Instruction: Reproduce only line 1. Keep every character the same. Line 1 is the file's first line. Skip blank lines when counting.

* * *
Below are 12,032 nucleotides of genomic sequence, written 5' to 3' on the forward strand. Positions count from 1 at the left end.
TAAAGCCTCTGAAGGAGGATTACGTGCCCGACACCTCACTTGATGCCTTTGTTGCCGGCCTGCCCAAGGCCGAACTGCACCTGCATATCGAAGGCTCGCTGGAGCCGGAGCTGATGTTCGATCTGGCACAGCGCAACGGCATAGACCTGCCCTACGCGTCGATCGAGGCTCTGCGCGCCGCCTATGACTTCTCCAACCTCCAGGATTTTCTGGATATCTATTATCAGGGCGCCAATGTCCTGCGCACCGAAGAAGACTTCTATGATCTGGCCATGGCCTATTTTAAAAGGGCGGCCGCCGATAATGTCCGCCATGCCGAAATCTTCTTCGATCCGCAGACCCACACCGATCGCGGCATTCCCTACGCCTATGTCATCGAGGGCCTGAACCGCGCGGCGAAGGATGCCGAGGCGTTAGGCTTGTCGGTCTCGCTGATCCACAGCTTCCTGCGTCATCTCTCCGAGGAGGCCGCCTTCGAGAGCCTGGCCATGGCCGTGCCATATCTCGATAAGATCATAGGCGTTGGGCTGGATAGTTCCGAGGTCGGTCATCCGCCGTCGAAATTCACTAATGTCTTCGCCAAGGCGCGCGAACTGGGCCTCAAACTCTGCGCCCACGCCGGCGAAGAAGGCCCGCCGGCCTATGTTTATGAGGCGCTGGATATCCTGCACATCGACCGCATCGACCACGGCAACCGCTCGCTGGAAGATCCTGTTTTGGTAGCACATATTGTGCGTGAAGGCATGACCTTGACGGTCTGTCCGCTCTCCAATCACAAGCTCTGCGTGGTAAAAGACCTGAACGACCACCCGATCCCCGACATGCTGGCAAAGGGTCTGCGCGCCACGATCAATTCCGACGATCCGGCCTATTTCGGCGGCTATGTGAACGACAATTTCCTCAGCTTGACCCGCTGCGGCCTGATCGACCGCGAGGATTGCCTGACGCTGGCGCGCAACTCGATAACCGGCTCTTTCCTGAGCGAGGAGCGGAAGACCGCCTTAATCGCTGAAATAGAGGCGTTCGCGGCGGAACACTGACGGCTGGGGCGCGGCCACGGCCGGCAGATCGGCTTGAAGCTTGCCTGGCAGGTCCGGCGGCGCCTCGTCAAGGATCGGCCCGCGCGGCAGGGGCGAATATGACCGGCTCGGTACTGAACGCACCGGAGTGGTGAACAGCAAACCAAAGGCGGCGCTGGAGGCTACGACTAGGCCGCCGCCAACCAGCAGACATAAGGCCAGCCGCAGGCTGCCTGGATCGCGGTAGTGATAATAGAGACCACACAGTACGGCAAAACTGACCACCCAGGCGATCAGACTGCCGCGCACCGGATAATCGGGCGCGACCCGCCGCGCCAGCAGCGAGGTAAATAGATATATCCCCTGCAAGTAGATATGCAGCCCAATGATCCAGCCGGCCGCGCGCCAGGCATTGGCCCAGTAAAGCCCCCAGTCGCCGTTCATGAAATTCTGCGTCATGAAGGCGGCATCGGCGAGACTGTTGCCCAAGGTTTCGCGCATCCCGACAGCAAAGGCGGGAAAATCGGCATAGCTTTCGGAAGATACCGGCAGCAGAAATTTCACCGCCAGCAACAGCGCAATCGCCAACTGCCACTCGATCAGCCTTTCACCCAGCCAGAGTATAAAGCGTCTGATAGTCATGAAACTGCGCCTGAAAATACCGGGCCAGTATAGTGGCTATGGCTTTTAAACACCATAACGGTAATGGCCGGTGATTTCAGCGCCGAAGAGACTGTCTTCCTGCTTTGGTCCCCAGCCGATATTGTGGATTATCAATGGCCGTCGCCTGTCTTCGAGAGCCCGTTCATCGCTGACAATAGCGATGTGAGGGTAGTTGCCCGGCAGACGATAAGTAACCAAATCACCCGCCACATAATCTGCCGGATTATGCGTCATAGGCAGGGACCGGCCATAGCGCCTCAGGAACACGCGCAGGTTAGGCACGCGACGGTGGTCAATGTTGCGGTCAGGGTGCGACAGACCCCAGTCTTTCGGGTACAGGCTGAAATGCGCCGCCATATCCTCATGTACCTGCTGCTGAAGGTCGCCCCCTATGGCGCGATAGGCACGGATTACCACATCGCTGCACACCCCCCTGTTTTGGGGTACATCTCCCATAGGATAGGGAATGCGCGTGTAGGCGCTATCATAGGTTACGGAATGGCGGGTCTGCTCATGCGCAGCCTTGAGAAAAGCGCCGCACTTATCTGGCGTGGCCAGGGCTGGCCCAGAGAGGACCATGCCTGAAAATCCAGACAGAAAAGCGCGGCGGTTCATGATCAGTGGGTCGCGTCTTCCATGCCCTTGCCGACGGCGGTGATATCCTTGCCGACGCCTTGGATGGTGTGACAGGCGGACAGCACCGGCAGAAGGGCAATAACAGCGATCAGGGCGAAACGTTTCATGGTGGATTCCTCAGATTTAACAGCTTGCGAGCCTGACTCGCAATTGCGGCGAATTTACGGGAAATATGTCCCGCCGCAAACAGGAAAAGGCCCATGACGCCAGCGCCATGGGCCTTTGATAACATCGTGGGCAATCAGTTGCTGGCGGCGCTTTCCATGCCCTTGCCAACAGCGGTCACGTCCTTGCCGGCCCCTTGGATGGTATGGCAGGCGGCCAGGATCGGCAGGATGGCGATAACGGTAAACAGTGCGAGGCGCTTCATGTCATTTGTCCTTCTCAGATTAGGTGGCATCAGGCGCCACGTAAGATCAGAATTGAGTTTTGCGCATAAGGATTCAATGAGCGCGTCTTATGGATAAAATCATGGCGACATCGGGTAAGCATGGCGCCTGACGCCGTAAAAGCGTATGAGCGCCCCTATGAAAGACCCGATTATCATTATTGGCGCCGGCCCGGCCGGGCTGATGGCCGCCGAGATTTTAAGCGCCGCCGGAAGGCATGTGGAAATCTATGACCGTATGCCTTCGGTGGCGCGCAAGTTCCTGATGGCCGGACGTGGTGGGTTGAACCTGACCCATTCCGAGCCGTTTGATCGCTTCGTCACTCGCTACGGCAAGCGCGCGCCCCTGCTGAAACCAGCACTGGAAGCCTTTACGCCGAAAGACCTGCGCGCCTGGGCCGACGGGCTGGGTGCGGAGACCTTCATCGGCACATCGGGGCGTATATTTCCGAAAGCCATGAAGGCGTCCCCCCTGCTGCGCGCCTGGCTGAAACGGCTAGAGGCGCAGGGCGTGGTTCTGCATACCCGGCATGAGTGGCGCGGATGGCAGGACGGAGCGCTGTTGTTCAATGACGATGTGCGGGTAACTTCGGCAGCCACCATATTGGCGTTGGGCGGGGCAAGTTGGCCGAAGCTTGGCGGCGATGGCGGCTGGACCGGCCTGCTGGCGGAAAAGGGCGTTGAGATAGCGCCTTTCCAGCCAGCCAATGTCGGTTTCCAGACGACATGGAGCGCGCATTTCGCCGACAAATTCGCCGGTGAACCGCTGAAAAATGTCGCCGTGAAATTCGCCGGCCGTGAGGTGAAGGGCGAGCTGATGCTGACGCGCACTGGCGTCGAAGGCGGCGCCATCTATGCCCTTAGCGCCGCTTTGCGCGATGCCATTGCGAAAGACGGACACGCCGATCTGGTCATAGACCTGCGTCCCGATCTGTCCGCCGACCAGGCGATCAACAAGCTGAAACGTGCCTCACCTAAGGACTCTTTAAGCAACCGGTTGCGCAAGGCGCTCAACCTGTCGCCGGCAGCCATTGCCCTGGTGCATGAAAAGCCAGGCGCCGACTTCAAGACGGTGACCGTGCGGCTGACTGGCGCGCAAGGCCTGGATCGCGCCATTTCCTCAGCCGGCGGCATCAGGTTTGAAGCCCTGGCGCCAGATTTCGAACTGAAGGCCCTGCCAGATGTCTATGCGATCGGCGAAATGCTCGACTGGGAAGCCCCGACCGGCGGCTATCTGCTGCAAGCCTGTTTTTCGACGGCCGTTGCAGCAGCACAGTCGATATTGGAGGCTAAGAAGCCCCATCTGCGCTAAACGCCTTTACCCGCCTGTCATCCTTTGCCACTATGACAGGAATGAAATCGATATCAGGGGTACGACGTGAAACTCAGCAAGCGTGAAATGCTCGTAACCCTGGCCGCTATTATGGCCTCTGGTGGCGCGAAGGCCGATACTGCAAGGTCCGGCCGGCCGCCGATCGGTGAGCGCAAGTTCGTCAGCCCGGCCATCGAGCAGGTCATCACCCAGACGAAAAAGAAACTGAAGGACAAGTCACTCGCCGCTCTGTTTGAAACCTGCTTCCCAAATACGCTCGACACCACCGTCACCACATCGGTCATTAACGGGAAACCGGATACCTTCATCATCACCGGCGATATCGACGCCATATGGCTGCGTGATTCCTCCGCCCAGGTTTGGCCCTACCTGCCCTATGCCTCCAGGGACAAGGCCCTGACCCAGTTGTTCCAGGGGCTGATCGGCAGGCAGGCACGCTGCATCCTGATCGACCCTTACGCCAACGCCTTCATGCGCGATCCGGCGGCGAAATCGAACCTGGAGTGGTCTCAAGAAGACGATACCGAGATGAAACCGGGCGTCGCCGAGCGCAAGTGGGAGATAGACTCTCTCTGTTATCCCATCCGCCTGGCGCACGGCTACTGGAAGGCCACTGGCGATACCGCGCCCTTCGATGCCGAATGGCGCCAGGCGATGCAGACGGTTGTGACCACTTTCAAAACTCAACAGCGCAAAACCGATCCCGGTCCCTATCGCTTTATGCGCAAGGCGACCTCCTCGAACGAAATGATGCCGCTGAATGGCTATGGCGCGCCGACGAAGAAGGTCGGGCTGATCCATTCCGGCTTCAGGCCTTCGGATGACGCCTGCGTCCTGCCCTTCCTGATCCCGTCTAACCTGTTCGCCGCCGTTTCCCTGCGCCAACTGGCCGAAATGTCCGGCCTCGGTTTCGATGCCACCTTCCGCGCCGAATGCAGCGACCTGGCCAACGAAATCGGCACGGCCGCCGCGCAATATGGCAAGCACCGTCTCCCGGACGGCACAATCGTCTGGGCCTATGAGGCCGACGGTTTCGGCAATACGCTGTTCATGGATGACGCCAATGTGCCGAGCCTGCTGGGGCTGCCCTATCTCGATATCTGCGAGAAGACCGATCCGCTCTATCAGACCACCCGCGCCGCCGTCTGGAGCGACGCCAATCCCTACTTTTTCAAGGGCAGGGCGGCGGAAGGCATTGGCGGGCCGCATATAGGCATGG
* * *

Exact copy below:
Below are 12,032 nucleotides of genomic sequence, written 5' to 3' on the forward strand. Positions count from 1 at the left end.